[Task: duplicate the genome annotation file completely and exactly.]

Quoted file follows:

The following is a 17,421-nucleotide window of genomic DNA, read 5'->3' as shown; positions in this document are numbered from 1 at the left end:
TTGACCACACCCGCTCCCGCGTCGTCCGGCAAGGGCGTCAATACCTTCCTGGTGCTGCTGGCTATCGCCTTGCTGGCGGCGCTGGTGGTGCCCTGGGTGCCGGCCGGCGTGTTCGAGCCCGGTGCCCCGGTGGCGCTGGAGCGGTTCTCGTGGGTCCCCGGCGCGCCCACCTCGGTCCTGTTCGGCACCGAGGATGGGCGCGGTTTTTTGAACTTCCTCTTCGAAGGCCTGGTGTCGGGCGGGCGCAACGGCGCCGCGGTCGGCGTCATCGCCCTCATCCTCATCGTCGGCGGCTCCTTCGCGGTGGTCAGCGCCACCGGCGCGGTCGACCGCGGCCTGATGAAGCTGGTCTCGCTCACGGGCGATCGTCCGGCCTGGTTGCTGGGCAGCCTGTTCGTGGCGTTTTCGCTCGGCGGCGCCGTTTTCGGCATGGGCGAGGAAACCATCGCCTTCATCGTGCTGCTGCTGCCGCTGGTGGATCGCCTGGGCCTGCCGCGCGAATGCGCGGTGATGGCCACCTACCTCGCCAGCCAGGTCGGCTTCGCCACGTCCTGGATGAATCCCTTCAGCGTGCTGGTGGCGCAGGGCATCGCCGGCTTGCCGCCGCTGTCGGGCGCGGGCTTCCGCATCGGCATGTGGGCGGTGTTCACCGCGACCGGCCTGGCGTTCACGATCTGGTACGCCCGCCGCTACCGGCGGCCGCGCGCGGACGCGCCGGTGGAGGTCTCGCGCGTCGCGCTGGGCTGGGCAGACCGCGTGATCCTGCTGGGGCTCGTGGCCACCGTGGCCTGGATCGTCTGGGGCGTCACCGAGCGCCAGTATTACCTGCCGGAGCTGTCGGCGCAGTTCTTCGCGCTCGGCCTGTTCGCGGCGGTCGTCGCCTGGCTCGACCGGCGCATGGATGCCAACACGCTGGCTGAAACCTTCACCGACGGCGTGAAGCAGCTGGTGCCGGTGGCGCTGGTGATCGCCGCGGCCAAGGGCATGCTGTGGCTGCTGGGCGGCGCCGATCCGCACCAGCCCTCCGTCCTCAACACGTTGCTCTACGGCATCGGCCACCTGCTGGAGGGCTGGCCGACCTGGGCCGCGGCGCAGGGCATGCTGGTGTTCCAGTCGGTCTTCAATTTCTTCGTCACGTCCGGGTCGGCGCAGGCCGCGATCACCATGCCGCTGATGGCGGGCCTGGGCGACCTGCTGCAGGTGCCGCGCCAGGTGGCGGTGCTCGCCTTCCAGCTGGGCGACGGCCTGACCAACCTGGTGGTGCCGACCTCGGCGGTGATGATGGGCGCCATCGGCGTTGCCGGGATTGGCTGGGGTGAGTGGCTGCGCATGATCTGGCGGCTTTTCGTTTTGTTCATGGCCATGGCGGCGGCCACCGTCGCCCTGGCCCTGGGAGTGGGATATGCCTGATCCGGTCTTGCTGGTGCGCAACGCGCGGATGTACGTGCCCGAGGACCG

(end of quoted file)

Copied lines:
The following is a 17,421-nucleotide window of genomic DNA, read 5'->3' as shown; positions in this document are numbered from 1 at the left end:
TTGACCACACCCGCTCCCGCGTCGTCCGGCAAGGGCGTCAATACCTTCCTGGTGCTGCTGGCTATCGCCTTGCTGGCGGCGCTGGTGGTGCCCTGGGTGCCGGCCGGCGTGTTCGAGCCCGGTGCCCCGGTGGCGCTGGAGCGGTTCTCGTGGGTCCCCGGCGCGCCCACCTCGGTCCTGTTCGGCACCGAGGATGGGCGCGGTTTTTTGAACTTCCTCTTCGAAGGCCTGGTGTCGGGCGGGCGCAACGGCGCCGCGGTCGGCGTCATCGCCCTCATCCTCATCGTCGGCGGCTCCTTCGCGGTGGTCAGCGCCACCGGCGCGGTCGACCGCGGCCTGATGAAGCTGGTCTCGCTCACGGGCGATCGTCCGGCCTGGTTGCTGGGCAGCCTGTTCGTGGCGTTTTCGCTCGGCGGCGCCGTTTTCGGCATGGGCGAGGAAACCATCGCCTTCATCGTGCTGCTGCTGCCGCTGGTGGATCGCCTGGGCCTGCCGCGCGAATGCGCGGTGATGGCCACCTACCTCGCCAGCCAGGTCGGCTTCGCCACGTCCTGGATGAATCCCTTCAGCGTGCTGGTGGCGCAGGGCATCGCCGGCTTGCCGCCGCTGTCGGGCGCGGGCTTCCGCATCGGCATGTGGGCGGTGTTCACCGCGACCGGCCTGGCGTTCACGATCTGGTACGCCCGCCGCTACCGGCGGCCGCGCGCGGACGCGCCGGTGGAGGTCTCGCGCGTCGCGCTGGGCTGGGCAGACCGCGTGATCCTGCTGGGGCTCGTGGCCACCGTGGCCTGGATCGTCTGGGGCGTCACCGAGCGCCAGTATTACCTGCCGGAGCTGTCGGCGCAGTTCTTCGCGCTCGGCCTGTTCGCGGCGGTCGTCGCCTGGCTCGACCGGCGCATGGATGCCAACACGCTGGCTGAAACCTTCACCGACGGCGTGAAGCAGCTGGTGCCGGTGGCGCTGGTGATCGCCGCGGCCAAGGGCATGCTGTGGCTGCTGGGCGGCGCCGATCCGCACCAGCCCTCCGTCCTCAACACGTTGCTCTACGGCATCGGCCACCTGCTGGAGGGCTGGCCGACCTGGGCCGCGGCGCAGGGCATGCTGGTGTTCCAGTCGGTCTTCAATTTCTTCGTCACGTCCGGGTCGGCGCAGGCCGCGATCACCATGCCGCTGATGGCGGGCCTGGGCGACCTGCTGCAGGTGCCGCGCCAGGTGGCGGTGCTCGCCTTCCAGCTGGGCGACGGCCTGACCAACCTGGTGGTGCCGACCTCGGCGGTGATGATGGGCGCCATCGGCGTTGCCGGGATTGGCTGGGGTGAGTGGCTGCGCATGATCTGGCGGCTTTTCGTTTTGTTCATGGCCATGGCGGCGGCCACCGTCGCCCTGGCCCTGGGAGTGGGATATGCCTGATCCGGTCTTGCTGGTGCGCAACGCGCGGATGTACGTGCCCGAGGACCG